It’s important to stress that I have only been able to return to work at this time because I am in the rare and fortunate position where my husband takes equal responsibility of childcare and we split the working day – he looks after our daughter while I work and vice-versa. We are both lucky that our roles and working situations allow for that flexibility. But I’m imagining a time pre-Covid where, after the standard two- or three-week paternity leave allowance, my husband would be leaving the house at 7.30am, arriving back around 12 hours later; the reality for a large majority of families in the UK.
We have to stop thinking of childcare as woman’s work and we have to make it easier for fathers to take more leave around the early months of a baby’s life; a time where women are most at risk of experiencing post-natal depression. In these early months in particular, the physical and emotional support of a partner is vital. But we don’t value childcare in the way we should. Women’s reward for caring for, educating and raising the next generation is made up of long days alone, on often minimal pay, carrying out a job much harder than any professional role I’ve ever had.
From my experience, it’s rare for men to return to work part-time following their paternity leave. Statistics show that families whose youngest dependent child was aged between three and four years were most likely to have a father working full-time while the mother worked part-time3. Many people, I realised, don’t know what fathers were entitled to or how shared parental leave even works, both legally and within their organisation. Do employers legally have to give fathers longer parental leave if they request it? What level of pay are they entitled to? There are still companies that have a clear maternity leave policy whilst having nothing in place for fathers (leaving fathers forced to take annual leave for two weeks following the birth of their baby or with only statutory pay). What message does that send about who is responsible for the care of children?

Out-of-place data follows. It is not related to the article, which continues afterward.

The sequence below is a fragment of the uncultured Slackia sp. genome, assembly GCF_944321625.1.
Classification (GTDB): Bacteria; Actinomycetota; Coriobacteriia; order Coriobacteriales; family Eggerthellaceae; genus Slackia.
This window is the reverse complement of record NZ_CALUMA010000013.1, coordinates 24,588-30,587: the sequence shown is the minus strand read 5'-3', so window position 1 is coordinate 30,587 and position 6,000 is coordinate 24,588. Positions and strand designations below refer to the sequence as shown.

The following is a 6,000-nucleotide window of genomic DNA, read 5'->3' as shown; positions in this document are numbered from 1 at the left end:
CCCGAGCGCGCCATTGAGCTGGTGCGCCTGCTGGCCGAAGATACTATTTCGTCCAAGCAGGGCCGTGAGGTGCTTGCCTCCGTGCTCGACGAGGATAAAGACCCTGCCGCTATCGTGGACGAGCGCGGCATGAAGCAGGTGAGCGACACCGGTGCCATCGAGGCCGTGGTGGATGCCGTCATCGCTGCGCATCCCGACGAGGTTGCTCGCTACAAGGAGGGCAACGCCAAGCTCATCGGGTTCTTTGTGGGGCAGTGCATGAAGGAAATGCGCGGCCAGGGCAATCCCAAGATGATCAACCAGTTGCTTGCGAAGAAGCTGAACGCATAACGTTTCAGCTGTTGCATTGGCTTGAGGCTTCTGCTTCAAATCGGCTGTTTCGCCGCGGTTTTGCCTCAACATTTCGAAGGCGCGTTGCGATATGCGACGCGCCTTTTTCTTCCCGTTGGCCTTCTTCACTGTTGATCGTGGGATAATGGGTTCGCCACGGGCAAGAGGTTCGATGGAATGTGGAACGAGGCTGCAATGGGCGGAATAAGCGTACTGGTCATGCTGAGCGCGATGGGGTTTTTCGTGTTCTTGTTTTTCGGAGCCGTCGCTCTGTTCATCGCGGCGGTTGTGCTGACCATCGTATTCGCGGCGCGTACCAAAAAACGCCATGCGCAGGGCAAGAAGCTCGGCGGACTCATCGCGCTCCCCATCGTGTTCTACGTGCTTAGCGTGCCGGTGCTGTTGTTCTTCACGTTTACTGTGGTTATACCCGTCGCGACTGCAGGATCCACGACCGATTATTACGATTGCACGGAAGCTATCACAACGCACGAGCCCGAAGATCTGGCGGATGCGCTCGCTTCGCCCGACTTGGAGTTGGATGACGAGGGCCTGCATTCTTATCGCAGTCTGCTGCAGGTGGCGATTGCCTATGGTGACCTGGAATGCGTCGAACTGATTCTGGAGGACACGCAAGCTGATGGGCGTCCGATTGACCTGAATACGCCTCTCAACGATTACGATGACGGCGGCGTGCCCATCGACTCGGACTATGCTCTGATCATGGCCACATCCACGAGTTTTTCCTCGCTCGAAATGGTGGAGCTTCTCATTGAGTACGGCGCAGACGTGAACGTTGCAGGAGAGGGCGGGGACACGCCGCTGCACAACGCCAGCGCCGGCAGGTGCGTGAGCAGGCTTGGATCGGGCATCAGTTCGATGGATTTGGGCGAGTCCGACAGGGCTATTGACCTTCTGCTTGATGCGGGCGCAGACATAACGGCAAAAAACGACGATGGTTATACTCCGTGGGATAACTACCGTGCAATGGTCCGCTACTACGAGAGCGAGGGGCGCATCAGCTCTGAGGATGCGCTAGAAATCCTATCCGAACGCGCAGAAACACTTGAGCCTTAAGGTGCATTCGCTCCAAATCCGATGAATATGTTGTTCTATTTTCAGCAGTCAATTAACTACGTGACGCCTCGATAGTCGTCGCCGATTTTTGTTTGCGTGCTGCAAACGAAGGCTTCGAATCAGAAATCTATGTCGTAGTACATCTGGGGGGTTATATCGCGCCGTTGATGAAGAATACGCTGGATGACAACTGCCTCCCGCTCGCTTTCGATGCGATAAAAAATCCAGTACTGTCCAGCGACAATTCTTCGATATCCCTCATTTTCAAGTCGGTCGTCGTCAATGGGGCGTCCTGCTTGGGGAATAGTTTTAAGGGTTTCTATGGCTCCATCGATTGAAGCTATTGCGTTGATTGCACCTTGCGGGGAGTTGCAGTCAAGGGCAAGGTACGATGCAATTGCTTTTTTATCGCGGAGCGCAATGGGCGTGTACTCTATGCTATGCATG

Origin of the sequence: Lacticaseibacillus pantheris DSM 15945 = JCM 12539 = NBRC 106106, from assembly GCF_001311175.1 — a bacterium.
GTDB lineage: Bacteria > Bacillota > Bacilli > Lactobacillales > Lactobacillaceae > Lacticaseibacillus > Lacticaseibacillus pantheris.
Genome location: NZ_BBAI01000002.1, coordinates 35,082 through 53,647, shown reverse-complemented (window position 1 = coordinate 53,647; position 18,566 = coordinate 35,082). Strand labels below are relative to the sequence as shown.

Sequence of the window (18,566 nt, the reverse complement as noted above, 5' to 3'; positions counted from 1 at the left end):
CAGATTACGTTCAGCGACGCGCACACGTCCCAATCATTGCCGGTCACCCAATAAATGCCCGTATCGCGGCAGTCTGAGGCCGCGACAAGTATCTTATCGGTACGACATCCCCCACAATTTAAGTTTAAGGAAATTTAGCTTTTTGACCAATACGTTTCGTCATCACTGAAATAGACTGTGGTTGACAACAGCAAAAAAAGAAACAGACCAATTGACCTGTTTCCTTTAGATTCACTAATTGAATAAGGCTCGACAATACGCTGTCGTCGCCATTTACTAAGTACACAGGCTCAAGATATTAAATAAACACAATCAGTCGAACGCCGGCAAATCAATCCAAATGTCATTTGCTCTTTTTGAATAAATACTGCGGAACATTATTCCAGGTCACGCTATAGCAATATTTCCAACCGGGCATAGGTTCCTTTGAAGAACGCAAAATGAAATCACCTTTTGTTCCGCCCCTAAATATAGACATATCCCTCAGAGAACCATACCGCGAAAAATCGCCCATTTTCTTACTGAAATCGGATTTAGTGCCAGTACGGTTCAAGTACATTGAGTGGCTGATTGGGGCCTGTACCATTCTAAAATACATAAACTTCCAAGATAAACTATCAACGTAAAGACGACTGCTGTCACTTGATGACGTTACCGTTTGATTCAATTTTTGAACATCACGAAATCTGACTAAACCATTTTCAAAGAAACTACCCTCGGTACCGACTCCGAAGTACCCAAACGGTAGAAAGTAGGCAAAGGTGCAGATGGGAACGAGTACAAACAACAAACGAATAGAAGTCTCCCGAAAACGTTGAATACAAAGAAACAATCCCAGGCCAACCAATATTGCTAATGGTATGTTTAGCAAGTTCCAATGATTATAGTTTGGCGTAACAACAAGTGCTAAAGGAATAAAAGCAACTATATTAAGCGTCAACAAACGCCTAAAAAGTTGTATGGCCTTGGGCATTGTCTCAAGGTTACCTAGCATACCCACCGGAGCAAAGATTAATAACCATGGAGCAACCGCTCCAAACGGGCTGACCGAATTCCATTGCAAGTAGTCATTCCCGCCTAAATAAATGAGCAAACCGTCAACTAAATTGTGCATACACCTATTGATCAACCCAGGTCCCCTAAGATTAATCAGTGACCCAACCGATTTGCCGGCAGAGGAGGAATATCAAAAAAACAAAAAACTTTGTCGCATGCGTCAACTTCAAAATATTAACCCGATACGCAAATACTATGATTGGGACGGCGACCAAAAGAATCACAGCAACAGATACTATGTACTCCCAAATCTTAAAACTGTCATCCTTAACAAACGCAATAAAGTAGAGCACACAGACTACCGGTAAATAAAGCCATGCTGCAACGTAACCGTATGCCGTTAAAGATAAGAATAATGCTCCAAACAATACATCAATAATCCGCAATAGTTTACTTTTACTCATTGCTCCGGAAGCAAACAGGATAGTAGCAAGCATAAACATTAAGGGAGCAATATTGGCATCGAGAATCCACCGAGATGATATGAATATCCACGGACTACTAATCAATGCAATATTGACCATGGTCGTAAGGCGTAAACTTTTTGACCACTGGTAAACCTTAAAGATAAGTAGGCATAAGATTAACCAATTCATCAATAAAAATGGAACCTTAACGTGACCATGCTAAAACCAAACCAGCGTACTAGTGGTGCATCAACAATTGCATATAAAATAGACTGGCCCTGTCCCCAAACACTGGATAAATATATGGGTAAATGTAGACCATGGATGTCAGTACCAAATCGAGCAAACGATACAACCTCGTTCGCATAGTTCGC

Whilst there is such a focus at the moment on improving mental health, both in our societies and in our workplaces, sometimes I believe that we don’t always focus on the right things – it’s great to have education around mental health and support available when people become unwell, but we also have to consider our parental leave policies because it’s hard to see how we can really reduce cases of post-natal depression without making it easier for both parents to be more present at home during this challenging time.
It would be misleading of me to imply that we have been living in a kind of Utopia here where childcare and our working patterns fit together seamlessly. There have been arguments and outbursts caused by stress and a lack of time. It’s still very much a work-in-progress and each day is different; some days it feels like things are going swimmingly and others feel like a complete disaster, but it’s a whole lot easier because we’re in it together.
If you think you may be experiencing post-natal depression, there are people and places that can help – please see a list of resources here.